Bad Plants For Cattle – What Plants Are Toxic To Cows
By: Mary Ellen Ellis
Keeping cows is a lot of work, even if you have just a smallfarm with a herd of a few cattle. One of the potential pitfalls is letting yourcows into pasture where they could access and eat something toxic. There areplenty of plants cows shouldn’t eat, and if you are going to have any amount ofcattle, you need to know what some of these are. Keep reading to learn moreabout identifying plants poisonous to cattle.
Signs of Plant Poisoning in Cows
Not all plants poisonous to cattle will be lethal or makeanimals severely ill. It’s important to be on the lookout for any signs thatyour cows may have gotten into some toxic plants. Some are subtle, while othersmay be obvious:
- Not eating at all or as much as usual
- Losing weight
- An overall unhealthy appearance
- Muscle weakness
- Failure to grow or develop normally
If your animals have any of these signs, there are alsoimportant indicators that the culprit is one or more poisonous plants. If your cowshave been in a new pasture area, where the forage has been recently fertilizedwith nitrogen, or it is early spring and grasses haven’t come in yet, theycould have gotten into some toxic plants.
What Plants are Toxic to Cows?
There are a number of toxic plants for cows, so it’s alwaysa good idea to find out which grow in your area and to regularly check fortheir presence in your pasture. Here are some common plants toxic for cows, soyou’ll need to remove these from pastures or anywhere they could have accessthem:
- Black locust
- Horse chestnut
- Wild cherry, chokecherry
- Bleeding heart
- Lambs quarters
- Poison hemlock
- Water hemlock
- Tall fescue
- White snakeroot
- Any plants that have been over-fertilized with nitrogen
In addition to checking grazing areasfor bad plants for cattle, some other management steps can reduce poisoningrisk. Avoid letting cows overgraze areas, never turn cows into a new pasturewhen they are very hungry, provide plenty of clean water for cows, and fenceoff any areas that you know contain poisonous plants so cows can’t get to them.
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Poisonous plants and trees
The Donkey Sanctuary has produced this guide to keeping your donkeys safe from common poisonous plants and trees. Prevention is better than a cure when it comes to dealing with poisonous plants in your donkey's paddocks.
Before your donkeys graze any new pasture, check it thoroughly for the presence of toxic plants. A list of common poisonous plants is found in the guide available for download below, but this is by no means exhaustive. Please refer to one of the books/websites listed in the guide if you are not sure about plant identification or toxicity.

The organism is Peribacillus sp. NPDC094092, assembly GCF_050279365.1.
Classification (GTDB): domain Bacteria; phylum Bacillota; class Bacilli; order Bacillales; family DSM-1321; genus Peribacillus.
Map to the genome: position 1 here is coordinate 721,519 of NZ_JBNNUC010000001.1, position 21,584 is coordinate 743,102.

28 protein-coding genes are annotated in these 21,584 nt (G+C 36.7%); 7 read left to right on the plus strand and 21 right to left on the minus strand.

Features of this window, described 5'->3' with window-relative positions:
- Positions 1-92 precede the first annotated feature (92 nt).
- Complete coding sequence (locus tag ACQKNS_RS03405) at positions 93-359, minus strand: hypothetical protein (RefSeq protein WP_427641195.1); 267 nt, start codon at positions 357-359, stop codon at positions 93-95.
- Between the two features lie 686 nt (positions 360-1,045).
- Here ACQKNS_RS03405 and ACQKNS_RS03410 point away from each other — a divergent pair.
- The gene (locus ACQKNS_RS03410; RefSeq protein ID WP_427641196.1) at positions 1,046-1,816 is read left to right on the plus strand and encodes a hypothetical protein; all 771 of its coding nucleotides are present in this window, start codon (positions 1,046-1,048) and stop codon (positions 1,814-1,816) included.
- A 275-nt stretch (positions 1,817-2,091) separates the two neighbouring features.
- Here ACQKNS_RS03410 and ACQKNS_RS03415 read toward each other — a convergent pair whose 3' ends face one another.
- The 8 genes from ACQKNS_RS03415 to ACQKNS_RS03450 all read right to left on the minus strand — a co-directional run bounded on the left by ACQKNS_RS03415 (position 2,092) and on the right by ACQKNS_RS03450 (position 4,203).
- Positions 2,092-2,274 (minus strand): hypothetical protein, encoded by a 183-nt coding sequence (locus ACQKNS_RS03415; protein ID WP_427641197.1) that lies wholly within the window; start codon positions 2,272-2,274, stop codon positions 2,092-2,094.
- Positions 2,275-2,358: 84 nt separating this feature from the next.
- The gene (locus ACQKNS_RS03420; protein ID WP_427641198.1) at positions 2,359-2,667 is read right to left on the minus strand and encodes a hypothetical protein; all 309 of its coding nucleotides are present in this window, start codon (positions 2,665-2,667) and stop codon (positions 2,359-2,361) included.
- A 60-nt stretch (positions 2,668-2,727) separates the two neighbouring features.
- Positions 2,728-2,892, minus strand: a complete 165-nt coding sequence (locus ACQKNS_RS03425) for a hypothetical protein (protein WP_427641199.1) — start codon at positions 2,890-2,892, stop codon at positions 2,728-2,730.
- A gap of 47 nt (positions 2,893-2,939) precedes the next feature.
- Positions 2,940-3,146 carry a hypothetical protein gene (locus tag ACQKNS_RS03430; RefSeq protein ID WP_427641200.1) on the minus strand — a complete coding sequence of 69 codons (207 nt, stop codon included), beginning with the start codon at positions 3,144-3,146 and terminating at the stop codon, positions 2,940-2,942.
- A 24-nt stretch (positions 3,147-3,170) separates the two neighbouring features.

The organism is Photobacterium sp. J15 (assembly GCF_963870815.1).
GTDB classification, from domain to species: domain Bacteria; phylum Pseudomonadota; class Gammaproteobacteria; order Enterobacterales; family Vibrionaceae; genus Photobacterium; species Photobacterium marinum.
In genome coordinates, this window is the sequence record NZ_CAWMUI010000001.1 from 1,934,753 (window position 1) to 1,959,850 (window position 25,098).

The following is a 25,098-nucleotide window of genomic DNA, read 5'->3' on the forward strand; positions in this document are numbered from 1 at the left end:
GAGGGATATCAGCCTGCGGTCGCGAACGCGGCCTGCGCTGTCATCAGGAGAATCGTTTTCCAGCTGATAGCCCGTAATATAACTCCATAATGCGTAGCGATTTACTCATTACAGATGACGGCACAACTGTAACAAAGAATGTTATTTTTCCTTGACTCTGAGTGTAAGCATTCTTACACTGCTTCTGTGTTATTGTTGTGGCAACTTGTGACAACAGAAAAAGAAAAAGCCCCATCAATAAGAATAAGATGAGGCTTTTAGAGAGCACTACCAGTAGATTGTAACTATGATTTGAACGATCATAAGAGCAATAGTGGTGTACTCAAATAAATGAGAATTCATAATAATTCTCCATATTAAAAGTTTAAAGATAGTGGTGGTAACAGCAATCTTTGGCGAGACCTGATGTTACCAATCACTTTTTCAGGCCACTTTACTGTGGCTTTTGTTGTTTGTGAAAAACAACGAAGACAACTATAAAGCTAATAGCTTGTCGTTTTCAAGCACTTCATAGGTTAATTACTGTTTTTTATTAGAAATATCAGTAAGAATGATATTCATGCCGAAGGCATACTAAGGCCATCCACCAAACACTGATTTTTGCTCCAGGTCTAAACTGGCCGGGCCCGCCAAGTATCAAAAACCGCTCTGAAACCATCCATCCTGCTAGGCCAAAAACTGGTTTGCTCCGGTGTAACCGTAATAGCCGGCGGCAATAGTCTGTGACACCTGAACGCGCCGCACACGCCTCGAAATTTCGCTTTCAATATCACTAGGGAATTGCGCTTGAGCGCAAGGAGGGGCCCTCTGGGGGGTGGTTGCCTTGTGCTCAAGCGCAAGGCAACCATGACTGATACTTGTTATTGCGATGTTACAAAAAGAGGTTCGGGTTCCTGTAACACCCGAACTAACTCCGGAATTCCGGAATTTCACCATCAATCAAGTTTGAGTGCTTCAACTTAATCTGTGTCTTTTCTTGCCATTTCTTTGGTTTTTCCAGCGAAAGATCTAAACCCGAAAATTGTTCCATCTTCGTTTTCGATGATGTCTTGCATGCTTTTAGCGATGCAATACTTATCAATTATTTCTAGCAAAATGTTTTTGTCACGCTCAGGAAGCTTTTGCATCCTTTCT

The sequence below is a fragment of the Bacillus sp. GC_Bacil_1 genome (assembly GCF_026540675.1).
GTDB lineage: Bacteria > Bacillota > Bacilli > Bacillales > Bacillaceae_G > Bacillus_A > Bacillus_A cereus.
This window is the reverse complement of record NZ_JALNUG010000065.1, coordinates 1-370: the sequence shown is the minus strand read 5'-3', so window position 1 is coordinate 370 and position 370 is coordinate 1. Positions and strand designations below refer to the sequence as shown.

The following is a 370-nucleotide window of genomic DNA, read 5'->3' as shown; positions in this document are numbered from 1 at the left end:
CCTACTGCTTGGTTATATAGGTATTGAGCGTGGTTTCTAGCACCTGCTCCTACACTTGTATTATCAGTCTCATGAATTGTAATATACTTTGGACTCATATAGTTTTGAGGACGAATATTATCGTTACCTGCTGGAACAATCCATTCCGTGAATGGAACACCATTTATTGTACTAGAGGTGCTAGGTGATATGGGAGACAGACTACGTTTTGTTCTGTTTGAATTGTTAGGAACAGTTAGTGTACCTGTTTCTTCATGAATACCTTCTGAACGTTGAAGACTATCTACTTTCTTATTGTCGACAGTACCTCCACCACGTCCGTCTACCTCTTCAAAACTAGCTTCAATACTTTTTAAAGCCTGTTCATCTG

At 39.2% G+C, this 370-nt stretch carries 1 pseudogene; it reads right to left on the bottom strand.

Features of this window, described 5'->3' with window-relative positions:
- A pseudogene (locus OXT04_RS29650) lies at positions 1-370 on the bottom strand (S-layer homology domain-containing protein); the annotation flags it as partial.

- Poisoning is more likely to occur when grazing is sparse and your donkeys may be short of food (eg in conditions such as droughts or heavy snow falls or during dieting), they will be more inclined to eat any available foliage
- Bear in mind that donkeys can stretch over fencing to reach plants/trees growing outside the field boundary such as your prize rhododendron or the yew tree they can only just reach. Also leaves, fruits and seeds from remote plants can blow into paddocks. Donkeys are also more likely to break out to gain access to gardens and woodlands where they will find all sorts of plants not normally available to them
- Even when donkeys are turned out to pasture, always ensure they have access to suitable forage. We recommend providing barley straw so that there is always something to eat or a short chop product if your donkeys have poor dentition
- Poor pasture management and overgrazing can lead to the predominance of poisonous plants such as ragwort and bracken
- Some poisonous plants are bitter in the green (fresh) state but become sweeter if dried out (eg if sprayed with weed killer, pulled and left in the field or baled in hay). If you are pulling up plants always remove them from the paddock immediately. Always check each section of hay and remove any dried herbage that is unfamiliar to you
- Thoughtless disposal of garden rubbish, such as hedge trimmings containing yew or privet, etc is the most common cause of sporadic cases of poisoning. Let your well-meaning neighbours know that any garden waste such as hedge clippings or grass cuttings are potentially fatal and should never be put in the paddock
- If you take your donkeys for walks or to events make sure they cannot access poisonous plants. For instance yew is one of the most toxic plants in the UK and is commonly found in church yards, so if your donkeys are attending a Christmas Nativity they may attempt to snatch a bite
- Some trees are quite safe for most of the year but need to be fenced off during the fruiting season. This includes all fruit trees, beech and oak trees
- Never underestimate the ingenuity of donkeys. If they can escape they will and then you have no control over what they may eat. Check your boundaries regularly
Curiosity and boredom are key factors in the eating of unsavoury foliage and plant matter. Ensure good fencing and the provision of safe boredom breakers such as bramble, gorse or herb patches or cut branches from hazel, ash, hawthorn, apple, limited willow, alder, lime and poplar trees to minimise the risk (see our 'Safe trees and shrubs' page).
Rosary peaCanerCakir / Getty Images
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This plant may sound pious, but it's actually deadly. Rosary peas got their name from their traditional use as ornamental beads for rosaries. They are used in jewelry around the world. Many jewelry makers have died after pricking a finger while handling a rosary pea.
The poison contained within the seed is abrin — a close relative of ricin and one of the most fatal toxins on Earth.